I’ll admit to having had a temporary fascination with shows like Biggest Loser. It used to be a thing I did on a weekly basis–have the local relatives over, we’d do the supper thing, and because I was the one with the cable, there’d be Biggest Loser on in the background. Largely because it was an occasional source for a meal or two the next time we met up, but admittedly also because evening TV otherwise sucked around that time. No one actually expects the folks who do these types of shows to cling tightly to whatever weight they’ve lost after they leave, mostly because hey, life happens–you’ve got work, or school, you’ve got kids, you’ve got obligations or whatever, and can’t actually put in the time they do for these shows on strictly working out and the like. That was a thought I had, anyway. A heartfelt thank you goes out to the folks what run shows like this for quickly disabusing me of that notion.

Apparently, they have it in the contracts you sign with them that you’re not actually allowed to gain pretty much any of the weight back that you’ve lost while on the show, whether you can actually help that or not. Well, okay, you can, but if you do, you’re officially in breach of your contract. Yes, even if you put in 40 hours then spend another 40 chasing around a bunch of kids during an average week. And, if you’re Tara Costa, who apparently actually won one of these here competitions, that lines you up for a pretty heavy lawsuit on exactly those grounds. Because, you know, having gained at least some of the weight back you thought you’d nailed down before isn’t annoying/frustrating/headaching enough.

Look. I get the cover your ass mentality these companies need to come off with. I mean they’ve provided you with suggestions, tips, the occasional kick in the ass, whatever so that you’ll lose the weight. So naturally they have a vested interest in making sure the weight stays lost. But, and I’m not saying this applies to her specificly–the article I linked to doesn’t exactly go out of its way to get her take on it, if most people go through the trouble to lose it just to have some of it come back, my guess is they’re already giving themselves a kick in their own ass. Kicking them in the wallet for breaking their agreement with you isn’t exactly going to motivate them to straighten up and fly right, now. And my guess is there’s probably a few folks who’s minds just changed on signing up for a thing like this. Stick with training programs at the gym if you must. At least they won’t sue you for backsliding. And hey, you can actually figure out how to pull off the same damn thing while dealing with life. Most folks wouldn’t need a contract for that.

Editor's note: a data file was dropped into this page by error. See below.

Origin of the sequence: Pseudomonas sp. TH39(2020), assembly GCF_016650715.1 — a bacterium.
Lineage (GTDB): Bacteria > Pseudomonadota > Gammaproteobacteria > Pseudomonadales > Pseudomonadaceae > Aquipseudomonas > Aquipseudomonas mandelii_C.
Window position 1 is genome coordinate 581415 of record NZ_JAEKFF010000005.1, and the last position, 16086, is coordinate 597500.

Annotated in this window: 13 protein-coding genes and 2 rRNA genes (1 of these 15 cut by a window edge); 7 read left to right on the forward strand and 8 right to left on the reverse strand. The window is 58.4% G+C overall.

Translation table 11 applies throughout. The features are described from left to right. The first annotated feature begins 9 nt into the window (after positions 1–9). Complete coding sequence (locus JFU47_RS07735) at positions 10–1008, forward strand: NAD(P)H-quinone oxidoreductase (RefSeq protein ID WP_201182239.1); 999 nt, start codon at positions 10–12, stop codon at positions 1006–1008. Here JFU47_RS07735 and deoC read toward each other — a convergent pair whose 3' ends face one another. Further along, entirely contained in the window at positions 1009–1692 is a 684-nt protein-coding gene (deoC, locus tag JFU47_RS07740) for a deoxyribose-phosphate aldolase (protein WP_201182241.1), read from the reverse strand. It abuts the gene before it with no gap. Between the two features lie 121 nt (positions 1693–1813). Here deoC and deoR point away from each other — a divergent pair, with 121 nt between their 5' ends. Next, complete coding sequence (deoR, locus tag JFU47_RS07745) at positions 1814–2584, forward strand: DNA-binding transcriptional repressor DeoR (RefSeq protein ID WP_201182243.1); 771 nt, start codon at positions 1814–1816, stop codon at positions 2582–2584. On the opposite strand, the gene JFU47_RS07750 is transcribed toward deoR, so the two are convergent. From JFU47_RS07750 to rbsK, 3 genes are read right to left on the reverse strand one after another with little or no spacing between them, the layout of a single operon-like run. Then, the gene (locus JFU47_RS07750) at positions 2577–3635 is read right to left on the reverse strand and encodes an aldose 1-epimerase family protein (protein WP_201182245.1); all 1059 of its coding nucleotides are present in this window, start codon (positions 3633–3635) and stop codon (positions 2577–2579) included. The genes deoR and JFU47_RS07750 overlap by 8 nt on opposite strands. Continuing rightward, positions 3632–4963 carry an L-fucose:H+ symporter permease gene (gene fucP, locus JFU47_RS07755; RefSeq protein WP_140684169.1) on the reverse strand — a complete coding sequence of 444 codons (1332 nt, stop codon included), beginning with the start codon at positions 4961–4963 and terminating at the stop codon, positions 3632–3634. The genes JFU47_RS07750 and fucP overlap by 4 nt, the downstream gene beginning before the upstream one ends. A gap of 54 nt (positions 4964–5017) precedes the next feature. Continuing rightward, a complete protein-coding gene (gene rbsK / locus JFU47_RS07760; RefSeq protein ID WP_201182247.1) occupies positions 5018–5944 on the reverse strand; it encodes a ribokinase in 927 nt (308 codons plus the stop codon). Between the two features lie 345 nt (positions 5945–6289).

I’m, too sexy for this job.

I’ve heard of a lot of people who’ve left a lot of jobs for a lot of reasons. Some of them common sense, some of them a little out there, but vaguely inteligent. And some of them just plain out there, full stop. but the award for most origional excuse for leaving the workforce goes to Laura fernee, who has decided she’s just too damn good looking to be doing that whole working thing.

Laura Fernee told the Daily Mail her most recent job was in medical research, which she started in 2011. Fernee has a PhD in science and started in the workforce in 2008.

“The truth is my good looks have caused massive problems for me when it comes to employment, so I’ve made the decision that employment just isn’t for me at the moment,” the 33-year-old told the paper.

Her solution? She’ll just exit grasefully, and let someone less attractive fill her spot while she focuses on, uh, being just that damn good, I guess. I wonder if the Daily Mail caught up with her parents at all. If they had, perhaps they might want to ask how they feel about supporting their way too amazingly gorgeous daughter’s $2000 designer clothes habbit, among other things. And if ever they get her or them on TV, they might want to run the interview by some background music. Because really, every supersized ego needs a theme song.

Screwing up our kids, one school policy at a time.

Maybe this is what happens to folks like me who tend to keep somewhat of a hold on some of our parents’ opinions while very slowly developing more of our own. I mean that’s possible, right? So when my parents taught me things like I don’t have to put up with it when some other moron’s being a jackass, and I passed that on to people I’ve had a hand in helping out here and there, that’s normal, you’d think. Well, I’d think, anyway. But then along comes the apparent trend in schools to take being a kid–and not just being a kid who’s parents had the good sense to give a backbone to–away from the kids, and suddenly some of my opinions on the outside looking in seem a lot farther from the politically correct standard than they maybe should be. Well. There just went my parent of the year award, if I can ever get to qualifying.